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Large Study Finds Prolonged Use Estrogen Replacement Therapy Increases Risk of Death from Ovarian Cancer (dateline March 22, 2001)

In a study of more than 200,000 women, researchers from the American Cancer Society found that using estrogen replacement therapy (ERT) for 10 or more years increases the risk of death from ovarian cancer.  While the chances of developing ovarian cancer doubles with prolonged ERT use, the risk still appears to be small—approximately 2% over a lifetime. Therefore, women who take or plan to take ERT for a prolonged period of time should discuss the benefits and risks of the therapy with their physicians.

The study, which is published in the March 21, 2001 issue of the Journal of the American Medical Association, followed 211,581 women from 1982 to 1996. The study was "prospective" since none of the women had a history of cancer, hysterectomy or ovarian surgery at the time of enrollment. During the 14-year follow-up 944 deaths from ovarian cancer were recorded, and the researchers found that using ERT for 10 or more years doubled the risk of developing ovarian cancer (from 1% to 2%). This risk remained for up to 29 years after women stopped using ERT.

Despite these results, lead researcher Carmen Rodriguez, MD and her colleagues are quick to point out that the study did not include data from women who used combination hormone replacement therapy, which is the most common regimen prescribed today. Combination hormone therapy consists of both estrogen and progestin (a synthetic form of the hormone, progesterone). Additional research is needed to determine whether prolonged hormone therapy with progestin also carries this increased ovarian cancer risk.

This latest study creates even more confusion for the 20 million American women who use hormone replacement therapy to help relieve menopausal symptoms (such as hot flashes and vaginal dryness) or treat osteoporosis, a degenerative bone disease. Recently, women have been overwhelmed with reports that HRT may increase the risk for breast cancer, especially when taken for over five years. Further research is needed to confirm these findings.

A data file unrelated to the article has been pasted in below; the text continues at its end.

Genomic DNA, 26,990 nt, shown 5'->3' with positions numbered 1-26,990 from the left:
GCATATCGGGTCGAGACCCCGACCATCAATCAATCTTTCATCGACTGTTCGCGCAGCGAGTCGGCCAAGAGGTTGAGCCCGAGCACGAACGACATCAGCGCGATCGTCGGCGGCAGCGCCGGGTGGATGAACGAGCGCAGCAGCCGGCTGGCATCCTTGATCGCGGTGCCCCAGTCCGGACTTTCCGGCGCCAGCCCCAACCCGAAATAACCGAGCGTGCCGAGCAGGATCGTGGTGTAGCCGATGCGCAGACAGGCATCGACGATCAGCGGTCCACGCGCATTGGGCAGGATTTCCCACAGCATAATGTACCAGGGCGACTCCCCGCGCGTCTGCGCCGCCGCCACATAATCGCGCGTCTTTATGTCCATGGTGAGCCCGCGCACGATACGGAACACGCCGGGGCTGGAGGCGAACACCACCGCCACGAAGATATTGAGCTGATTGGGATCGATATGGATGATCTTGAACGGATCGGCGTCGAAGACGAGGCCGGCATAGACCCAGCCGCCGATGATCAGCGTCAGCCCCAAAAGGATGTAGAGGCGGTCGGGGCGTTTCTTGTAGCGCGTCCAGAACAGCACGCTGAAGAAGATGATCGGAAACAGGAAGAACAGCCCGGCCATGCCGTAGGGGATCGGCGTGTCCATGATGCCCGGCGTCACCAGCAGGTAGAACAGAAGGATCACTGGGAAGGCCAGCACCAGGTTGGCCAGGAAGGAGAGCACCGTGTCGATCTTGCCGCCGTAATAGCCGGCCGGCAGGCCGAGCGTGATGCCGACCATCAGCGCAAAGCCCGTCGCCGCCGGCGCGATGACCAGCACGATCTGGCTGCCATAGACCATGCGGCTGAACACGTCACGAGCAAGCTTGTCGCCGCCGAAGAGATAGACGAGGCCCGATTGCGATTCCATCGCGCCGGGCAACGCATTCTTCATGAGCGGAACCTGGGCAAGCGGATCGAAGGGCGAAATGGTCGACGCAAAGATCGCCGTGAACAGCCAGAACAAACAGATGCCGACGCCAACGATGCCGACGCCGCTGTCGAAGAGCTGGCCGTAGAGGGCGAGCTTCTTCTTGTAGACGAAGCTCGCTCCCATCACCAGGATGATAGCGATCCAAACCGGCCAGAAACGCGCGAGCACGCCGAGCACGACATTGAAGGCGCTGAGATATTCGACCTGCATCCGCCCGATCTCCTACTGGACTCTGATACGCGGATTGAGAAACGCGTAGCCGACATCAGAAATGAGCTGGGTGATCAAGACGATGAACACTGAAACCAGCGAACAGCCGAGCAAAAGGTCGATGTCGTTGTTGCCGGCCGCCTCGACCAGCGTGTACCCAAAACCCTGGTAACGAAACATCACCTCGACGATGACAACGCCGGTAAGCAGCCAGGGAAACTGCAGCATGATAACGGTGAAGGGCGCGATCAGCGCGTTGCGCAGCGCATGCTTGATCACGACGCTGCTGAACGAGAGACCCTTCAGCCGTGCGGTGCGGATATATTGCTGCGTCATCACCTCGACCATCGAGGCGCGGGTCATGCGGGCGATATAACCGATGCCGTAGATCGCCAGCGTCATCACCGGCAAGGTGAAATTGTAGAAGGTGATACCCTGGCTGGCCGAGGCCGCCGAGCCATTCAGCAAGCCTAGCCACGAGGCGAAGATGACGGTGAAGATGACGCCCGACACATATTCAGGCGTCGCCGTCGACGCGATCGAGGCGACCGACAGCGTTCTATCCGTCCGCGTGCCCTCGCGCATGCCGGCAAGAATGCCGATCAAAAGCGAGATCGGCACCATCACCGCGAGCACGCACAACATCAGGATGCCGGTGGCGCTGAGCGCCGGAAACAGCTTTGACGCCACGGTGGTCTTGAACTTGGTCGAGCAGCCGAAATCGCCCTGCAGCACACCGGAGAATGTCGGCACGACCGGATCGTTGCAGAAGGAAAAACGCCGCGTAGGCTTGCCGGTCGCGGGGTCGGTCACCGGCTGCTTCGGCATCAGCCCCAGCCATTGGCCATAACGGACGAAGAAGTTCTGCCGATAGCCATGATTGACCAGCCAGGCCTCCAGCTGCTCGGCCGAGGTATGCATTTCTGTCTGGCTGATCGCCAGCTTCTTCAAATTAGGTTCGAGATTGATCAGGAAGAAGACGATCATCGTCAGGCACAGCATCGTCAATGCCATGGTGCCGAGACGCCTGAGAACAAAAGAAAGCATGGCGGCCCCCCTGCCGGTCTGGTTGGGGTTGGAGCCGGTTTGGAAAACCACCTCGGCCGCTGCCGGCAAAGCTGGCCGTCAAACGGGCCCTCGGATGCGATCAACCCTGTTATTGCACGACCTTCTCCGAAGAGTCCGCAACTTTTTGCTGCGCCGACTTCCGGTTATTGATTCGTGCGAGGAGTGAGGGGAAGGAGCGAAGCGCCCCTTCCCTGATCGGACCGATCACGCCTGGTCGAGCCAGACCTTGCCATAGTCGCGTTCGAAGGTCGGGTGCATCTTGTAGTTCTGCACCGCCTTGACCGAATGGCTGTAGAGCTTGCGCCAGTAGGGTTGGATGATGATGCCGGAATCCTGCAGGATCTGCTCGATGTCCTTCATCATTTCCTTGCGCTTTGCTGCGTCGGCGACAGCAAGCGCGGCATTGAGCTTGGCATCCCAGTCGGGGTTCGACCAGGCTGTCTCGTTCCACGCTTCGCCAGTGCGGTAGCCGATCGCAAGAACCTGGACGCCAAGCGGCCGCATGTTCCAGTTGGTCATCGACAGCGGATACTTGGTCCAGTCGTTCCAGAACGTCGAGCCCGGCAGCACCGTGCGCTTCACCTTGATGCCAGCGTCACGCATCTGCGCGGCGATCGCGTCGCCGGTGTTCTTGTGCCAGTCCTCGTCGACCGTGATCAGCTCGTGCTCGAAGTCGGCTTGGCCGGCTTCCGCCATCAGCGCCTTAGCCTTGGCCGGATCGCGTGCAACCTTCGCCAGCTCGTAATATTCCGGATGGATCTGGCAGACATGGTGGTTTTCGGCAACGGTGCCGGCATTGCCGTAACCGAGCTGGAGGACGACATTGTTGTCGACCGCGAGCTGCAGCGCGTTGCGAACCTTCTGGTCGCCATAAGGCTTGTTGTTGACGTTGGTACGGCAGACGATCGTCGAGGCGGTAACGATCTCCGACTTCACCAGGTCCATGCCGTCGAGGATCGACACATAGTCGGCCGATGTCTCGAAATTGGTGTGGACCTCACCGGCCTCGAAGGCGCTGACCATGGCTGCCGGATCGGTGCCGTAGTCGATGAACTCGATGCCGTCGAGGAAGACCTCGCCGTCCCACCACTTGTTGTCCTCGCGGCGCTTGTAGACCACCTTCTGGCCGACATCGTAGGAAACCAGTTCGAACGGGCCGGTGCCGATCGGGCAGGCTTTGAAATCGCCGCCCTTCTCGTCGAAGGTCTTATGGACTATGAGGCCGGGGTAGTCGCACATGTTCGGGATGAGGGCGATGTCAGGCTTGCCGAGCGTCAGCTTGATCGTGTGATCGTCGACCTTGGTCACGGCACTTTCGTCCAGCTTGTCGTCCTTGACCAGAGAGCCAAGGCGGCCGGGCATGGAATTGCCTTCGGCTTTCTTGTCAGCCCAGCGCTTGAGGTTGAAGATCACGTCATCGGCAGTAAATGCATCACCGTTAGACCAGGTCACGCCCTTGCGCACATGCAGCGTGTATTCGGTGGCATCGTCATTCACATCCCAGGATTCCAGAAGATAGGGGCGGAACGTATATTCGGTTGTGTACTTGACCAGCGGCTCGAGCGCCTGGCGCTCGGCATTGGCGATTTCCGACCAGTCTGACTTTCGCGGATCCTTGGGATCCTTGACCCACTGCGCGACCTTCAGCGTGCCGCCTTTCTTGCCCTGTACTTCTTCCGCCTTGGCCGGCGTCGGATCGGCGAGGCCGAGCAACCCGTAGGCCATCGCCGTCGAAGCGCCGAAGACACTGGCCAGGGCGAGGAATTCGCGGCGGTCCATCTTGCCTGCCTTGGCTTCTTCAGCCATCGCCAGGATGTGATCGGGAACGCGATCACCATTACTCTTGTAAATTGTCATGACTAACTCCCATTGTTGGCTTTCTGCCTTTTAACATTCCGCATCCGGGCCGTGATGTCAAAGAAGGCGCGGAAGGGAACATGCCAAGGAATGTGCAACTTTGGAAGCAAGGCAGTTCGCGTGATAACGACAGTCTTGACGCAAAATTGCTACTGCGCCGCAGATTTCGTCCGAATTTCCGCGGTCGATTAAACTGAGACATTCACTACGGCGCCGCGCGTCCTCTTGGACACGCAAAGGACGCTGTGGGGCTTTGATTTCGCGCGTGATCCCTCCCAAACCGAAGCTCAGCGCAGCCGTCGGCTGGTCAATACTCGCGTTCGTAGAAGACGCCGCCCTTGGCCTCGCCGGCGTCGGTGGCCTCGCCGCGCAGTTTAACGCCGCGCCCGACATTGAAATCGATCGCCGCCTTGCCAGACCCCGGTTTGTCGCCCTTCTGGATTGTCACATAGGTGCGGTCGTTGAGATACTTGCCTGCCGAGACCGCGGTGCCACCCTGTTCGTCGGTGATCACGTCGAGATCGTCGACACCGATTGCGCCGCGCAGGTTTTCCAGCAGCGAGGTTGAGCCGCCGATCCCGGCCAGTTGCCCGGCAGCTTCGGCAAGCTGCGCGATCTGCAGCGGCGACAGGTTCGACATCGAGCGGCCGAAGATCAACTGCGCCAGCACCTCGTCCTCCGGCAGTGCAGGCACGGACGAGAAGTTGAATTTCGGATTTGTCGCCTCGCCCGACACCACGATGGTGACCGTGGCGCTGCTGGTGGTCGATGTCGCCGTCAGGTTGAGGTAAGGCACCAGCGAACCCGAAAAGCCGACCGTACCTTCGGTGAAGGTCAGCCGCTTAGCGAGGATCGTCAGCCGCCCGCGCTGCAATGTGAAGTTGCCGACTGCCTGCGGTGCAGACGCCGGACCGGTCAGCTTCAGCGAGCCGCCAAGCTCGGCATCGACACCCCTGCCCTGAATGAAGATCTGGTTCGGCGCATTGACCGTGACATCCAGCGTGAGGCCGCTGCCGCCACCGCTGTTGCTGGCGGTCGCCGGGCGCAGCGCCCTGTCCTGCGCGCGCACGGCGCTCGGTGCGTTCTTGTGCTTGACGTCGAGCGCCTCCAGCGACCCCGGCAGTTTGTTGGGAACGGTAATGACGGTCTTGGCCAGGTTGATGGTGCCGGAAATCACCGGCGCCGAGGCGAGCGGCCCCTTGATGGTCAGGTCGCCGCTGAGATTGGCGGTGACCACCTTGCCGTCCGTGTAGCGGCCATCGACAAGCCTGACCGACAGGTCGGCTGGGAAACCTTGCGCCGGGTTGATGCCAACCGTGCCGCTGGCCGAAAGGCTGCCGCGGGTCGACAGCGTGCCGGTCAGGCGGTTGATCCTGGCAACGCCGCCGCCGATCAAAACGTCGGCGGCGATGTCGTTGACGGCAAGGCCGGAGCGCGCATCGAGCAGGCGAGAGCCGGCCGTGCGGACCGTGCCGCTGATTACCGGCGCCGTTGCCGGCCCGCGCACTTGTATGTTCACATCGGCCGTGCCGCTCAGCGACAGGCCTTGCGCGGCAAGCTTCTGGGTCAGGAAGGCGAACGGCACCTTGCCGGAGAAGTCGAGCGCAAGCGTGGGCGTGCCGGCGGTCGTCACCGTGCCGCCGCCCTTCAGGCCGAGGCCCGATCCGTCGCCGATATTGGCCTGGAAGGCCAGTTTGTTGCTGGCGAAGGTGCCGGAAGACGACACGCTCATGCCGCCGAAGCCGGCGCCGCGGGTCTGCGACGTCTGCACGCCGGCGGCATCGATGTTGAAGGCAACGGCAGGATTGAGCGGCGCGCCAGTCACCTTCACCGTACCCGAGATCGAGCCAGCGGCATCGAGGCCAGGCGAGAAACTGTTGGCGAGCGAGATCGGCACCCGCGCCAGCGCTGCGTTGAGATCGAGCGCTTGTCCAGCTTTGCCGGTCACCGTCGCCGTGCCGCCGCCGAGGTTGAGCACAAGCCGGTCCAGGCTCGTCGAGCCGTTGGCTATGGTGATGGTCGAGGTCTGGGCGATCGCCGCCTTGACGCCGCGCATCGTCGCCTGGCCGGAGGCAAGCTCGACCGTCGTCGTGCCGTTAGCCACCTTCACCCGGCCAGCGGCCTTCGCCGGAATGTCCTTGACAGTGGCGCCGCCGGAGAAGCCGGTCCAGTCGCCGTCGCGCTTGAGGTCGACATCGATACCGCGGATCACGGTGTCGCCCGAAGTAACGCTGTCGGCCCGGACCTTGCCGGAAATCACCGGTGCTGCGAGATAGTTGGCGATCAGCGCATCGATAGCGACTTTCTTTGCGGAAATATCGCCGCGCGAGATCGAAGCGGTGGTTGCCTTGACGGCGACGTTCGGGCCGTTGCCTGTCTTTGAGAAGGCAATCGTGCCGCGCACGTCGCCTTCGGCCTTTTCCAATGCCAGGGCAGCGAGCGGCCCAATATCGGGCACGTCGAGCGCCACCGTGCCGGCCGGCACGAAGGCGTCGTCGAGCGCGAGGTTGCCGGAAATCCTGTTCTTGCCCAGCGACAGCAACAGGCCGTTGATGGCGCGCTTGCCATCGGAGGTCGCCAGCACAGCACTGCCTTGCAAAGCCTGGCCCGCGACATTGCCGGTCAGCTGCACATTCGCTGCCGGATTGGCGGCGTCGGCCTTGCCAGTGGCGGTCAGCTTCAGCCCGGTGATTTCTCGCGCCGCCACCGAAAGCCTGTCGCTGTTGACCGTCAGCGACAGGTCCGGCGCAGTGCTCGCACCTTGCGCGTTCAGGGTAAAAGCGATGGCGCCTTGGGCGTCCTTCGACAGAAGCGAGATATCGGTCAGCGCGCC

While Dr. Rodriguez and the researchers are not certain why ERT increases the risk of ovarian cancer, they do know that estrogen causes ovarian cells to produce at faster than normal rates. The more times a cell divides, the higher the chances that it will replicate an abnormal copy, which could result in cancer if the abnormal copy controls cell growth. ERT has also been associated with an increased risk of endometrial cancer (cancer of the uterine lining), but using combination hormone therapy (with progestin) counteracts this risk.

The following chart summarizes the possible benefits and risks of ERT (estrogen without progestin). The benefits and risks may differ when estrogen is combined with progestin. For example, the increased risk of endometrial cancer is not associated with combination hormone therapy.

Possible Benefits of ERT Possible Risks of ERT
  • Relieves menopausal symptoms—hot flashes, vaginal dryness, etc.
  • Prevents and treats osteoporosis
  • May improve mood
  • May protect against heart disease (further research needed)
  • May provide some protective effect/benefit with Alzheimer’s disease and diabetes
  • May increase risk of breast cancer when taken for more than 5 years
  • Increases risk of endometrial cancer—cancer of the uterine lining (risk counteracted if estrogen is combined with progestin)
  • Increases risk of ovarian cancer
  • May be associated with side effects, such as bloating, nausea, etc.

Dr. Rodriguez and her colleagues recommend that all women who use (or are considering) hormone replacement therapy discuss the benefits and risks with their physicians, and come to a decision about the therapy (including regimen and duration of treatment) based on their personal circumstances. For many women, the benefit of relieving menopausal symptoms or treating osteoporosis outweighs the slightly increased risk of cancer.

Additional Resources and References